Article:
Last week, CoinGeek’s Kurt Wuckert Jr. joined the Human ReAction podcast to discuss the Battle for Bitcoin. Naturally, this covered some of its history, the controversies and debates that have defined Bitcoin’s life so far, and some of the characters, including Dr. Craig Wright.

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Why is ‘crypto’ important?

The host, David Rand, begins with a broad question of why digital currencies and blockchain technology are important.

Wuckert says it depends on who you ask. For him, it’s all about utility, and having an attestation of truth is what he’s most excited about. For example, blockchain can work as an attestation of property ownership. It’s the next step towards true freedom, dramatically reducing friction related to payments and boosting data integrity.

The popular view is that Bitcoin is a store of value, Wuckert says. Satoshi talked about
micropayments and how Bitcoin can solve all sorts of other problems related to trust. It’s fundamentally a competitive network, with each node competing to be the best, serving the good of all. He reminds us that Bitcoin was supposed to be lightning-fast and almost free, and BTC has strayed a long way from that.

Why the block size limit?

Wuckert replies that he thinks it was malicious. The first big pump in Bitcoin price got many people interested, and naturally, some of them studied it. One of the parties that did this was Mastercard (NASDAQ: MA), and their VC arm, Mastercard Ventures, created the Digital Currency Group.

Since then, DCG has invested in almost every Bitcoin startup, and most of the major exchanges are in its portfolio. Essentially, Bitcoin was co-opted by old money interests who stood to lose the most from it.

Shortly after they got involved, the store-of-value narrative took hold, and all of Bitcoin’s disruptive potential was shelved. These days, most people have no idea it was supposed to be a payment technology and are only focused on token prices and speculation.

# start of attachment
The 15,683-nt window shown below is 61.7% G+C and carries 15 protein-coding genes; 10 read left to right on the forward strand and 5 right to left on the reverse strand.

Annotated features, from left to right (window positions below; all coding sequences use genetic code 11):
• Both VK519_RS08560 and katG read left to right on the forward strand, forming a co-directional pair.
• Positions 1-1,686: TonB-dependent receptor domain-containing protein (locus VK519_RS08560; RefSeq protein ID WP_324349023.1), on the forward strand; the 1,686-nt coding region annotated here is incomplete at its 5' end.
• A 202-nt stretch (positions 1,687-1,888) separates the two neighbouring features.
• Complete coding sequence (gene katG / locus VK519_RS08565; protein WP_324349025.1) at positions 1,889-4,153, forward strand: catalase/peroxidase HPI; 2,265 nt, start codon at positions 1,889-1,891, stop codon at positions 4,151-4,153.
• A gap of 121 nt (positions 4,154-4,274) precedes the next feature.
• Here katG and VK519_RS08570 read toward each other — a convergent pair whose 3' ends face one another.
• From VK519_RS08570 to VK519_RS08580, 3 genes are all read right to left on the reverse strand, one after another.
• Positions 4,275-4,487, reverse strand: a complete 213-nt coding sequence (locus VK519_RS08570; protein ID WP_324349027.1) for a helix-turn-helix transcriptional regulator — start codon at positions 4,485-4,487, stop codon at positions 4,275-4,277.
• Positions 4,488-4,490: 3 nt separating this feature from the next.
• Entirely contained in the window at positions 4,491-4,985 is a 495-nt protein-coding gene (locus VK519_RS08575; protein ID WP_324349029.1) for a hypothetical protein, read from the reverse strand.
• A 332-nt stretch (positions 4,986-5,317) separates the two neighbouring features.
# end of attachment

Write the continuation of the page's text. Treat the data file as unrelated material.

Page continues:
What is decentralization?

Wuckert answers this by quoting Satoshi—Bitcoin nodes would eventually end up in data centers, its inventor said. He thought commercial actors would run nodes for a profit.

Decentralization means no single point of failure, Wuckert continues. Technically, a network with three nodes is decentralized. At some point, adding more nodes for the sake of it has diminishing returns. Ultimately, how many is enough is a political question.

Speaking of nodes, the conversation veers into a discussion on miners and the economic incentives they face. Satoshi said there would either be a huge number of transactions or none at all, and as the halving approaches, it’s a reminder that transactions will have to replace the subsidy someday.

What about blockchains like Ethereum? Wuckert says that if it succeeds, it fails. It can’t scale, and we’ve seen evidence of that many times. On the BSV blockchain, by contrast, fees stay extremely low even when there’s huge transaction throughput. Business models that require scale only have one option, and it’s Bitcoin SV.